Michelle Nario-Redmond specializes in stereotyping, prejudice and disability studies. Her research on disability identity shows that self-conceptualization as a member of a minority culture has positive implications for self-advocacy, community participation and responses to social injustice. Other empirical projects relate to the measurement and judgment implications of culturally shared stereotypes about disabled men and women; the effects of existential anxiety on the expression of disability prejudice; the antecedents and consequences of inspiration and paternalistic pity; and the mentoring practices of college professors toward students with learning disabilities.
Michelle has also developed and is currently piloting a new school-based intervention to promote self-determination and raise awareness of disability culture as a valued aspect of multiculturalism. The Disability Cultural Awareness Project is designed to address misconceptions, identify role models and increase complex thinking about human variability and universal design. From 1990 to 1993, Michelle served as a Ford Foundation Fellow, was the 1994 recipient of the SPSP Student Publication Award, and in 2005, was honored as a profiled member of the Society for Disability Studies. In 2011 she was promoted to Associate Professor of Psychology and is currently serving on the Board of Hattie Larlam.
- Culture and Ethnicity
- Intergroup Relations
- Prejudice and Stereotyping
- Self and Identity
- Disability Identity Project
- Disability Prejudice Project
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- Biernat, M., Ma, J. E., & Nario-Redmond, M. R. (2008). Standards to suspect and diagnose stereotypical traits. Social Cognition, 26 (3), 288-313. doi: 10.1521/soco.2008.26.3.288
- Grahe, J. E., Reifman, A., Herman, A., Walker, M., Oleson, K. C., Nario-Redmond, M.R, & Wiebe, R. P. (2012). Harnessing the undiscovered resource of student research projects. Perspectives on Psychological Science, 7, 605. DOI: 10.1177/1745691612459057
- Lindly, O., Nario-Redmond, M. R., & Noel, J. G. (2014). Creatively re-defining fat: Identification predicts strategic responses to stigma, ingroup attitudes, and well-being. Fat Studies: An Interdisciplinary Journal of Body Weight and Society, 3(2), 179-195. DOI 10.1090/21604851.2014.865968
- Nario, M. R., & Branscombe, N. R. (1995). Comparison processes in hindsight and causal attribution. Personality and Social Psychology Bulletin, 21(12), 1244-1255.DOI: 10.1177/01461672952112001
- Nario-Redmond, M.R. (2010). Cultural stereotypes of disabled and nondisabled men and women: Consensus for global category representations and diagnostic domains. British Journal of Social Psychology, 49, 471-488. DOI: 10.1348/014466609X468411
- Nario-Redmond, M. R., Biernat, M., Eidelman, S., & Palenske, D. J. (2004). The social and personal identities scale: A measure of the differential importance ascribed to social and personal self-categorizations. Self and Identity, 3, 143-175. DOI:10.1080/13576500342000103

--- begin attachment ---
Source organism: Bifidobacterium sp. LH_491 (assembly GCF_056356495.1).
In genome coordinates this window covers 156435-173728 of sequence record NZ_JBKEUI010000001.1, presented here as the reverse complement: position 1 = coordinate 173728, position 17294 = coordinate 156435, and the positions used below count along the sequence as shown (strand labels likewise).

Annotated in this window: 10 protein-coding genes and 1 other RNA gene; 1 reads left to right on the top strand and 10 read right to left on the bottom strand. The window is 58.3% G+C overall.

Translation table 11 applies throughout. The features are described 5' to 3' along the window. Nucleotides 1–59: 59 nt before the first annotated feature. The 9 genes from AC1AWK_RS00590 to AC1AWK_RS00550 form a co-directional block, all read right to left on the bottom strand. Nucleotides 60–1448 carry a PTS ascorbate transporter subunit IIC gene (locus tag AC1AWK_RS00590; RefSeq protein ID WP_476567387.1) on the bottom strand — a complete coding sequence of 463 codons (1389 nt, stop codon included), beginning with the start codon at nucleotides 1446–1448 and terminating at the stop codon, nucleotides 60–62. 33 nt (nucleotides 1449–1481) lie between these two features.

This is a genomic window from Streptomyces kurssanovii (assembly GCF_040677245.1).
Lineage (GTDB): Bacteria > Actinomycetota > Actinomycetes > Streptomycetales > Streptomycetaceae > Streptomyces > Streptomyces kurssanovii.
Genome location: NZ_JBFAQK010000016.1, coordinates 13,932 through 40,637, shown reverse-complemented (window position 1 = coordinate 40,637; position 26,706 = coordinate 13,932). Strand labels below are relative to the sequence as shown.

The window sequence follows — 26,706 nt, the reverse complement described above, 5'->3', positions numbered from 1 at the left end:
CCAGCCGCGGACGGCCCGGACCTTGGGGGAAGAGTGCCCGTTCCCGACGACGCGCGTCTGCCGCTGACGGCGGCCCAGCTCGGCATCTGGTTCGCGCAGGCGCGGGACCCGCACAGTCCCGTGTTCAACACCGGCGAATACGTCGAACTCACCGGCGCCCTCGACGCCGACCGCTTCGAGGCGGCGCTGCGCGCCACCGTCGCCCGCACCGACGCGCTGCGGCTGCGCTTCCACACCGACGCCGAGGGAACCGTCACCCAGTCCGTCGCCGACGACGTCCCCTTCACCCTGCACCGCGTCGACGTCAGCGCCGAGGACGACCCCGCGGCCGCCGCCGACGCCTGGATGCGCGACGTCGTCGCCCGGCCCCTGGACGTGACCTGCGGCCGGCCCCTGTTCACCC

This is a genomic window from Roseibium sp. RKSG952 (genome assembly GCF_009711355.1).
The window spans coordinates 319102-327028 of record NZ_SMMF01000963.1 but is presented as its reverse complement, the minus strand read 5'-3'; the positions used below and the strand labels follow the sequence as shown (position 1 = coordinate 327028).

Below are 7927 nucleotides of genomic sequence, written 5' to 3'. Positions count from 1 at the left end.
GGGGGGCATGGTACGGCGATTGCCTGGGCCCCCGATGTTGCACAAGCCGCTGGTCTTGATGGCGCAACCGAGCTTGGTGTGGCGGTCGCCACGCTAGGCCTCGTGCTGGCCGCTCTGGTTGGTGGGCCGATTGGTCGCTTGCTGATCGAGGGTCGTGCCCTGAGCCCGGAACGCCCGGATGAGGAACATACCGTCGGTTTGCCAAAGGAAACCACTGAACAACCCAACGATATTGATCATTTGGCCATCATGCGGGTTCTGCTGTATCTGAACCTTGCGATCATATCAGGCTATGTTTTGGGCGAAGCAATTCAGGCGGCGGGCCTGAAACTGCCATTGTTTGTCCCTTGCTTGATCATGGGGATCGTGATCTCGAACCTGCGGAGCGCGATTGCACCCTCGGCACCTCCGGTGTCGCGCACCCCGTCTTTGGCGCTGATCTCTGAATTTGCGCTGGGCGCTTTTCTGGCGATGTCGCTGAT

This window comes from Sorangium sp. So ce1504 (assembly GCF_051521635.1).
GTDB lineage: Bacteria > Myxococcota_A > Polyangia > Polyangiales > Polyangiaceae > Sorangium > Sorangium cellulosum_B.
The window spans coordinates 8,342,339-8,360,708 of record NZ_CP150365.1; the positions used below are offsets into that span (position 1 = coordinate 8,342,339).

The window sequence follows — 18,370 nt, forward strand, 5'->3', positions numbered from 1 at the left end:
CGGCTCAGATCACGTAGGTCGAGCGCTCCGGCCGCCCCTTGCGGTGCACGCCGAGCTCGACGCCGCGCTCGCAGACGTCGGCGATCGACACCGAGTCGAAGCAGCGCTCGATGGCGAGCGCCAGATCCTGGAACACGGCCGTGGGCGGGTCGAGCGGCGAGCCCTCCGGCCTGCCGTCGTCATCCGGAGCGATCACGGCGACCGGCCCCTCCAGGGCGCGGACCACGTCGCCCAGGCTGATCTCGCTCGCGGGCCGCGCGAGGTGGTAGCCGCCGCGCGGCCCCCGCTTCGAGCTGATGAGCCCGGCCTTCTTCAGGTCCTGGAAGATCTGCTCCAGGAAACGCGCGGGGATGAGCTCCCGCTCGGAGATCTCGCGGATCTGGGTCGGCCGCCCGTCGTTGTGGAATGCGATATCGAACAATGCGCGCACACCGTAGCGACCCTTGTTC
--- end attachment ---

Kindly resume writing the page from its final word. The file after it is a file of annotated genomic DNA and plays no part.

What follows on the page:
- Nario-Redmond, M. R., & Branscombe, N. R. (1996). It could have been better or it might have been worse: Implications for blame assignment in rape cases. Basic and Applied Social Psychology, 18, 347-366. DOI:10.1207/s15324834basp1803_6
- Nario-Redmond, M. R., & Gospodinov, D. N. (2015). Evaluating disability simulations: Altering mood, interpersonal attitudes, and willingness to help improve college access. Manuscript submitted for publication.
- Nario-Redmond, M.R., Noel, J. G, & Fern, E. (2013). Redefining disability, reimagining the self: Disability identification predicts self-esteem and strategic responses to stigma. Self and Identity, 12(5), 468-488. DOI:10.1080/15298868.2012.681118
- Nario-Redmond, M. R. & Oleson, K. C. (in press). Disability group identification, disability rights advocacy and political attitudes: Contingencies among emerging adults. Emerging Adulthood Journal.
- Ball, T. C., & Nario-Redmond, M. R. (2014). Positive social identity interventions: Finding a conduit for well-being in members of stigmatized groups. In Parks, A. C. & Schueller, S. (Eds.), The Wiley-Blackwell handbook of positive psychological interventions. Hoboken, NJ: Wiley-Blackwell.
- Molloy, E., & Nario-Redmond, M. R. (2007). College faculty perceptions of learning disabled students: Stereotypes, group identity and bias. In M. L. Vance (Ed.), Disabled faculty and staff in a disabling society: Multiple identities in higher education. Huntersville, NC: Association on Higher Education and Disability.
- Nario, M. R. (1994, October). Judging members of stereotyped groups: Are we using different standards? Paper presented at the National Academy of Sciences, Ford Foundation Conference of Fellows, Washington, DC.
- Nario-Redmond, M. R. (2006, October). Students with disabilities in higher education: The social and psychological implications of identifying as a member of the disability community. Paper presented at the meeting of the Oregon Association for Higher Education and Disability, Cannon Beach, OR.
- Nario-Redmond, M. R., & Oleson, K. C. (2011). Simi Linton. In Stange, M. Z., Oyster, C. K., and Golson, J. G (Eds.), The Multimedia Encyclopedia of Women in Today's World. Thousand Oaks, CA: Sage Publications.
- Experimental Methods and Statistics
- Freak, Gimp, Crazy, Crip
- General Psychology
- Gimpy Geezers
- Social Psychology
- Stereotyping and Prejudice
- The Social Construction of Human Variability
Michelle R. Nario-Redmond
Department of Psychology
P.O. Box 67
Hiram, Ohio 44234
- Phone: (330)-569-5230